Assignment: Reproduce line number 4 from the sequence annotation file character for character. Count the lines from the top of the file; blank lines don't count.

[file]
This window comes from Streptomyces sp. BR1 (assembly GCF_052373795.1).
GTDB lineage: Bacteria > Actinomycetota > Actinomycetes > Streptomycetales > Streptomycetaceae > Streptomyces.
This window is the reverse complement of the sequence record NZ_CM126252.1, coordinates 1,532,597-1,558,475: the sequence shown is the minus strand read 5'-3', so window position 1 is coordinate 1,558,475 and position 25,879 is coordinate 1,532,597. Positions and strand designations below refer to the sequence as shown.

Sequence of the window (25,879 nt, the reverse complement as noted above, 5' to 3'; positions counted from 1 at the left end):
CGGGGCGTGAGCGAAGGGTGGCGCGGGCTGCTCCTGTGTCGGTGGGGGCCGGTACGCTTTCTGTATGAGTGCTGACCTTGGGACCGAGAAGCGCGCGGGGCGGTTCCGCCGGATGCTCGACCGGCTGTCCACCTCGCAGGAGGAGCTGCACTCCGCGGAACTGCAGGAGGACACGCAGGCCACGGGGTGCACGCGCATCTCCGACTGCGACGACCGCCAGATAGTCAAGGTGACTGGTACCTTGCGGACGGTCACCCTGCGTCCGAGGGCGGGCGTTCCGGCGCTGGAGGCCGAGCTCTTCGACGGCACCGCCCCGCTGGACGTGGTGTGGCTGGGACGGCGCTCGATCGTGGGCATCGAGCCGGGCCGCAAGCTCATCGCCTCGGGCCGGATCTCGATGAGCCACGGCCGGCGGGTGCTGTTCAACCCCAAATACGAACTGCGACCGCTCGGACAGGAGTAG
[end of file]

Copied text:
Sequence of the window (25,879 nt, the reverse complement as noted above, 5' to 3'; positions counted from 1 at the left end):